Cryptzone says $1.5m penalty over loss of million-plus US healthcare records is an insult to the customers concerned

Göteborg, (PresseBox) - Commenting on a $1.5 million penalty handed down to BlueCross BlueShield for the 2009 theft of 57 unencrypted hard drives from the US health insurer, Cryptzone says that the real penalty has been borne by the million-plus customers whose personal information was stolen.

Daniel Nilsson, Chief Business Development Officer for the European IT threat mitigation specialist, says that the loss of the patient data - which included their names, US Social Security numbers, dates of birth, health plan IDs and diagnosis information - was a gross invasion of privacy for the customers concerned and will have been worrying to many of the more vulnerable, including the long-term unwell and elderly amongst them.

"Frankly, if I were a client of this health insurer, I would feel aggrieved and insulted that my personal details - including the health problems I was being treated for - were worth less than $1.50 per patient. If this had happened in Europe under the proposed EU data breach penalties, the federation of 38 insurers could have been fined up to 2.0 per cent of its turnover, which is estimated to be at least $400 million," he said.

"That gives a maximum penalty of $8 million, although some newswire reports suggest that BlueCross BlueShield has spent more than twice this amount remediating its systems over the problem, so this incident - as well as hammering the insurer's reputation - will impact on the firm's bottom line," he added.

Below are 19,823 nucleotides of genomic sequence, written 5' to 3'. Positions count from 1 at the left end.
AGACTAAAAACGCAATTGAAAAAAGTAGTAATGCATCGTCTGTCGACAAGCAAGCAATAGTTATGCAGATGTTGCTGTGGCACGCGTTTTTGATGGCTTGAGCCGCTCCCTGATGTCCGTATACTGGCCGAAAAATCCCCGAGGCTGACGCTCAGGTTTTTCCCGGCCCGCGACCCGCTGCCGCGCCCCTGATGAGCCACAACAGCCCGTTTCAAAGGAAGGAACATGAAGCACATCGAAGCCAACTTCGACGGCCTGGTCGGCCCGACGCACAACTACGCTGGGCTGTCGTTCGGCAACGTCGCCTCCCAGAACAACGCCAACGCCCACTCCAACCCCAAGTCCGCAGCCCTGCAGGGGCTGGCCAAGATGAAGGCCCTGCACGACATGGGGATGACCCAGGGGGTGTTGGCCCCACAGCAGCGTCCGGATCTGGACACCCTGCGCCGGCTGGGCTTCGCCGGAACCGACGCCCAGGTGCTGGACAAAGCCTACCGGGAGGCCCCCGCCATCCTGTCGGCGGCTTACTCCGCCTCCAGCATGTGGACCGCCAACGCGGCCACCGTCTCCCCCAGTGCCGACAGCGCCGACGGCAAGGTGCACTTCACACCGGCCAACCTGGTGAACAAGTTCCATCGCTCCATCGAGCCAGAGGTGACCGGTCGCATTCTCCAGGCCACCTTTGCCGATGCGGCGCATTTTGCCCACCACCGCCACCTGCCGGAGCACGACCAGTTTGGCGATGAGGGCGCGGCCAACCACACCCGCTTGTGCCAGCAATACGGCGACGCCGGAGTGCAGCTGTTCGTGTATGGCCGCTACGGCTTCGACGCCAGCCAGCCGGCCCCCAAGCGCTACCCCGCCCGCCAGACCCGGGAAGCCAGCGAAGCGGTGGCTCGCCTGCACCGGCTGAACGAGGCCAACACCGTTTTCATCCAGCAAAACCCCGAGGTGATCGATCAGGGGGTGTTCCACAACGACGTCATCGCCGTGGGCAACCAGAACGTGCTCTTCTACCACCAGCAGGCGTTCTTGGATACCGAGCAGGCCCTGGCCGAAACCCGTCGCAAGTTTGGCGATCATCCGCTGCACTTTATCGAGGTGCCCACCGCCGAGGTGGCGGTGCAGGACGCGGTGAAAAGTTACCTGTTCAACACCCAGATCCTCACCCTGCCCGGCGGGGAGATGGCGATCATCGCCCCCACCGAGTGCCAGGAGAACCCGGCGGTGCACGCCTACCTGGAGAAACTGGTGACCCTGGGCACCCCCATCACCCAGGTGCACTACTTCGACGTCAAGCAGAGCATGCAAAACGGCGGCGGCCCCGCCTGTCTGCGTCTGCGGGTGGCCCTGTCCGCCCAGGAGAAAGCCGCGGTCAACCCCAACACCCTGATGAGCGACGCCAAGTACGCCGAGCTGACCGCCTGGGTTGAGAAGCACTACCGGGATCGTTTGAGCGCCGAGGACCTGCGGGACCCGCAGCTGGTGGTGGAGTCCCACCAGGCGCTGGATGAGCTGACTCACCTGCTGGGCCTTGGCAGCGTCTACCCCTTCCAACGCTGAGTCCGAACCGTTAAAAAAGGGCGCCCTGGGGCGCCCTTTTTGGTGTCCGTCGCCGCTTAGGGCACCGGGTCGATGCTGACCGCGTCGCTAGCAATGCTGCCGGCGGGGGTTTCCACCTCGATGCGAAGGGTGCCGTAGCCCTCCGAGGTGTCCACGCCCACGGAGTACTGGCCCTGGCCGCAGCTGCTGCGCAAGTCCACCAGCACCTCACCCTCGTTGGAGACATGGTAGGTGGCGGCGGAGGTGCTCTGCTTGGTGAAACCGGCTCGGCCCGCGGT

The Cryptzone Business Development Officer went on to say that because health data on customers was involved, it is almost certain an EU penalty under the proposed data breach regulations would have been close to the maximum.

But, he says, the US penalty doesn't end there, as there is a strong likelihood of a private class action lawsuit being launched by customers of the health insurer, resulting in a third saga of embarrassment for the firm.

The first embarrassment, he adds, was when the incident occurred back in 2009 and the embarrassment has been brought back to the boil with the 1.5 million penalty from the federal US government.

If a class action is brought against the healthcare insurer, then this will be a third phase of public embarrassment. And all the time the rating of the firm amongst its existing - and potential new - customers is taking a hit, he explained.

Nilsson says that, whilst it's clear that the failure to encrypt and protect the data on the hard drives was a breach of the Health Insurance Portability and Accountability Act, the longer-term consequences beyond the fine are likely to run into the tens - if not hundreds - of millions of dollars, as the insurer will have lost many of its existing customers forever.

"And then there is the difficult-to-quantify issue of potential new clients who will look elsewhere for their healthcare services in the competitive US market. Today's consumers are very price conscious, but they are also sufficiently savvy enough to realise that the loss of their data is a potentially serious matter on several fronts," he said.

"The case will hopefully act as a wake-up call to any company - and not just in the US healthcare arena - that has not installed a secure set of defences to protect its data assets. It's important that the case sends out the message that it is far from okay for companies to take a casual attitude towards data security, regardless of whether the data is customer or staff related," he added.

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